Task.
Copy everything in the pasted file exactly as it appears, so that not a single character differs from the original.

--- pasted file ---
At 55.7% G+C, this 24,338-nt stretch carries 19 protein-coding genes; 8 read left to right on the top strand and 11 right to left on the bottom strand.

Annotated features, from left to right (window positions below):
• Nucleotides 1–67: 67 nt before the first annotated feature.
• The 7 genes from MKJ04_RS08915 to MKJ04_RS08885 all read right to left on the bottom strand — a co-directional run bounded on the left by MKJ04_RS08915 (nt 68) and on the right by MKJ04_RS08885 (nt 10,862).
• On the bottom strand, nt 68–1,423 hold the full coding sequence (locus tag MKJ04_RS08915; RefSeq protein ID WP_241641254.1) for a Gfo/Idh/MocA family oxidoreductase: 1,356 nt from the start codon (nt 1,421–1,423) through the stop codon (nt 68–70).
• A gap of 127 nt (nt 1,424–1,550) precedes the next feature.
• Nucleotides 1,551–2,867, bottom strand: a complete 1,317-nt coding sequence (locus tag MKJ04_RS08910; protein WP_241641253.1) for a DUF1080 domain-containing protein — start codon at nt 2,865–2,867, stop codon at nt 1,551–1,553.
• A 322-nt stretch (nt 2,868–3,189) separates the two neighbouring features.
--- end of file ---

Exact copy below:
At 55.7% G+C, this 24,338-nt stretch carries 19 protein-coding genes; 8 read left to right on the top strand and 11 right to left on the bottom strand.

Annotated features, from left to right (window positions below):
• Nucleotides 1–67: 67 nt before the first annotated feature.
• The 7 genes from MKJ04_RS08915 to MKJ04_RS08885 all read right to left on the bottom strand — a co-directional run bounded on the left by MKJ04_RS08915 (nt 68) and on the right by MKJ04_RS08885 (nt 10,862).
• On the bottom strand, nt 68–1,423 hold the full coding sequence (locus tag MKJ04_RS08915; RefSeq protein ID WP_241641254.1) for a Gfo/Idh/MocA family oxidoreductase: 1,356 nt from the start codon (nt 1,421–1,423) through the stop codon (nt 68–70).
• A gap of 127 nt (nt 1,424–1,550) precedes the next feature.
• Nucleotides 1,551–2,867, bottom strand: a complete 1,317-nt coding sequence (locus tag MKJ04_RS08910; protein WP_241641253.1) for a DUF1080 domain-containing protein — start codon at nt 2,865–2,867, stop codon at nt 1,551–1,553.
• A 322-nt stretch (nt 2,868–3,189) separates the two neighbouring features.